In its continuing campaign to stop the construction of the Ilisu dam in Turkey, Friends of the Earth (FoE) has increased its shareholding in the company Balfour Beatty to stage another demonstration at the company’s annual general meeting in May.
Balfour Beatty is not the promoter of Ilisu, which is a Turkish Government project, but it is applying for UK export credits to cover the part of the construction costs represented by exports from the UK (US$200 million or 10% of the total project cost).
In its fight to stop the construction of Ilisu, FoE bought a handful of shares in Balfour Beatty last year. The organisation then staged a protest at the company’s AGM: an event it plans to repeat this year.
But with its stake increased to US$43,000 worth of shares, FoE can now propose at the meeting that the company pulls out of the project. ‘We’re expecting to get a substantial vote at the meeting,’ said a FoE spokesman. ‘We’ve been lobbying the pension funds and other major stakeholders to support the motion.’
If it goes ahead, Ilisu, a hydro project on the Tigris River in southeast Anatolia, 65km upstream of the Syrian and Iraqi border, will have an installed capacity of 1200MW. A rockfill dam, 1820m long and 135m high would create a reservoir with a maximum volume of 10.4m3 billion and a surface area of 313m2. Opponents of the scheme are concerned that it could displace as many as 78,000 people. It would also flood much of the city of Hasankeyf, built by Seljuk Turks in the early 12th century. They say that rehabilitating Turkey’s inefficient transmission systems would be more cost effective than building a dam that will cost three times as much as a gas fired power station with the same installed capacity and that, while Ilisu is not planned as an irrigation project it does allow Ankara to vary the river flow and so blackmail the other riparian countries.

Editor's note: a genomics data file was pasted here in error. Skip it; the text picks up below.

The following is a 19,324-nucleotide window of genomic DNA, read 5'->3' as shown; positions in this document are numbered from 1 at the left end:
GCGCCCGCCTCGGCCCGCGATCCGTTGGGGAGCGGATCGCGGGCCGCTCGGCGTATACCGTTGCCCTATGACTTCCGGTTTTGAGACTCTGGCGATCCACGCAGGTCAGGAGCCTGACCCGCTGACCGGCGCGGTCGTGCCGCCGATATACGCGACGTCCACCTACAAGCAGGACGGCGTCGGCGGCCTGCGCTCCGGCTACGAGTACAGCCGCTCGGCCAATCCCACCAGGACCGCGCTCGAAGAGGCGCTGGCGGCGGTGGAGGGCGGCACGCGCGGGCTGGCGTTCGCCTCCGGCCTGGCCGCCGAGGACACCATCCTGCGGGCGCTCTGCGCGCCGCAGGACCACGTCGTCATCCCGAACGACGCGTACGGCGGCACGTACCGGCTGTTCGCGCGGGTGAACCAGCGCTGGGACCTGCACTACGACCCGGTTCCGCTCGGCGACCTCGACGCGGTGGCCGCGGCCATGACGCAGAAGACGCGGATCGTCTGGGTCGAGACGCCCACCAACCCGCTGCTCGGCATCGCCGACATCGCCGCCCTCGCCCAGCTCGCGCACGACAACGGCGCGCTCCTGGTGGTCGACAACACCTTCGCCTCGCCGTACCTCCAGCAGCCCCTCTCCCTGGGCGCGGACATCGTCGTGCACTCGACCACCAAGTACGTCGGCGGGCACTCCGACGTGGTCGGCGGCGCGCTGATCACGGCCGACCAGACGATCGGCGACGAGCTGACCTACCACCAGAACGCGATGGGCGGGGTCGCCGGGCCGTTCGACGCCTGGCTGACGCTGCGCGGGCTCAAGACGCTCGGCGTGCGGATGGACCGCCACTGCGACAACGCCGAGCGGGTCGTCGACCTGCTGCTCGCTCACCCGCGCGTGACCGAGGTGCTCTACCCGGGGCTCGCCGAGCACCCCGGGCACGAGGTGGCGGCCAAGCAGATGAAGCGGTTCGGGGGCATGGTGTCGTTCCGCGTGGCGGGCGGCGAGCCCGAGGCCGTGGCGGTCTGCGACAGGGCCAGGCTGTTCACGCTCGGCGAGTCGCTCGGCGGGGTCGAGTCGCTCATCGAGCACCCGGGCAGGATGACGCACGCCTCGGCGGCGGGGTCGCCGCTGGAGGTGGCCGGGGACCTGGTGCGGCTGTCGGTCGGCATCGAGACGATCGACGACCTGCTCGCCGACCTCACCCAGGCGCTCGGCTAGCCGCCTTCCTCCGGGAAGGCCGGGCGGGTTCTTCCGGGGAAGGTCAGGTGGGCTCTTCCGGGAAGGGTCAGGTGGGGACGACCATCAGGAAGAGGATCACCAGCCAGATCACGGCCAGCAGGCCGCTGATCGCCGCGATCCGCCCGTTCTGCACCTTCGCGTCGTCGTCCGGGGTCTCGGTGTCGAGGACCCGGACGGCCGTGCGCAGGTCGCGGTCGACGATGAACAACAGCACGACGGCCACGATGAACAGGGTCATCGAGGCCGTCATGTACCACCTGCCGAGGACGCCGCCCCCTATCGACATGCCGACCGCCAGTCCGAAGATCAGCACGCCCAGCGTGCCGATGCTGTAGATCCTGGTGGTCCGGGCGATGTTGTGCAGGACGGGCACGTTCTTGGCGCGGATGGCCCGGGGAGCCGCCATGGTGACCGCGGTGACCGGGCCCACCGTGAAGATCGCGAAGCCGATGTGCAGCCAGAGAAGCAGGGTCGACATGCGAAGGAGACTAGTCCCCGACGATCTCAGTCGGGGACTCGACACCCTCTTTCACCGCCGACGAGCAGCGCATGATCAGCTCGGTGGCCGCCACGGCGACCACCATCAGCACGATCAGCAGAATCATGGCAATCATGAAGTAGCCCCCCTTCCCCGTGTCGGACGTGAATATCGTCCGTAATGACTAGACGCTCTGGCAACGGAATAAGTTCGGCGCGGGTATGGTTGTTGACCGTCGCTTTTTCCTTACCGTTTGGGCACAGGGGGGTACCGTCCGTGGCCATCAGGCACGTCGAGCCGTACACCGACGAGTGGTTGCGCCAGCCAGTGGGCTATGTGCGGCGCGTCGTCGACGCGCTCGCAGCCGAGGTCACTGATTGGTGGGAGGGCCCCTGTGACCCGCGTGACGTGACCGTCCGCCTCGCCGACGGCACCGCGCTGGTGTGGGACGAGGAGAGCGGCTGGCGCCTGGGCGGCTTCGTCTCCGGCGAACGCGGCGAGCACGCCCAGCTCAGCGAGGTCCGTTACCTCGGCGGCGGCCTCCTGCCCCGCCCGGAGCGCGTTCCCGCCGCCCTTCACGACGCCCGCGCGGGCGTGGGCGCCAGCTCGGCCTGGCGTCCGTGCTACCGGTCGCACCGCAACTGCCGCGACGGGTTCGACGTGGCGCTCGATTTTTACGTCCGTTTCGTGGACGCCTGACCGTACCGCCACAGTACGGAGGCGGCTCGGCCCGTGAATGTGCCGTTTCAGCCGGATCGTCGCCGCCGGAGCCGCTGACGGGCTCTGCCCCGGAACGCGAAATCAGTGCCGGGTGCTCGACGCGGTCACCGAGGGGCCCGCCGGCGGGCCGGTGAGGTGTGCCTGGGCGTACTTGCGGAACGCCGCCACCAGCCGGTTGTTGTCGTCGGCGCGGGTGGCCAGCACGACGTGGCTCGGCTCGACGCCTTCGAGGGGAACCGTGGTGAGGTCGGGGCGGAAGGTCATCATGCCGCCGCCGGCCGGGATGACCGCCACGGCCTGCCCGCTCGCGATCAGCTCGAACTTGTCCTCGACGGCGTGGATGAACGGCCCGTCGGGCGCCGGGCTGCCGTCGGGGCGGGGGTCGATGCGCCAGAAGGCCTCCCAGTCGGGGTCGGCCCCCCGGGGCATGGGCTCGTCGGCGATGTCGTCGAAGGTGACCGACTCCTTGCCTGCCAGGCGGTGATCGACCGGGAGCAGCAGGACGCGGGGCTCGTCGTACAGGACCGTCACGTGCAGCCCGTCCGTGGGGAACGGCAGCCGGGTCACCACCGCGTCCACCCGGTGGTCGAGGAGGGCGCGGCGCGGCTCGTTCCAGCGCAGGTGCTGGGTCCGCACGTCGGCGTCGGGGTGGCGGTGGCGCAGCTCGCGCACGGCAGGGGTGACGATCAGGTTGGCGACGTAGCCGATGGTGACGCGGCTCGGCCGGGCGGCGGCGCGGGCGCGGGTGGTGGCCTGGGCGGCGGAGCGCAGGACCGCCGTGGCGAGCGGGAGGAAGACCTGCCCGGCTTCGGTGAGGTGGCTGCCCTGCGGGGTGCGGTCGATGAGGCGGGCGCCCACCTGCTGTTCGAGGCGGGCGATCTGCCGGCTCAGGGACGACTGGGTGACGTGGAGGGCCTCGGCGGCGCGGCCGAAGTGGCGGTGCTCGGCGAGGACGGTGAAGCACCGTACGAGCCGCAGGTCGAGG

However, Balfour Beatty says these issues have already been taken into consideration and any protest staged by FoE will have no impact at all on the company’s decision. ‘What will have an effect is a substantial Environmental Impact Report on the proposed dam, which we anticipate will be published very soon,’ said Tim Sharp, director of corporate communications. ‘This will be presented to the Turkish government, which must show it can satisfy all the environmental issues mentioned, such as provision for upstream water treatment plants. If it can, the project will continue to go ahead. If it can’t, we won’t continue. It will have nothing to do with the protest groups.”
The company says the report, conducted as an update to the original environmental assessment of Ilisu completed in 1998, will be published to allow public debate before any final decisions are taken by the government.
If the project still goes ahead after the AGM in May, however, FoE plans to sell its stake in the company. ‘The share price has gone up since we bought it,’ said a spokesman. ‘So if we are unsuccessful at the meeting at least we can use our small profit to print some more leaflets against the project.’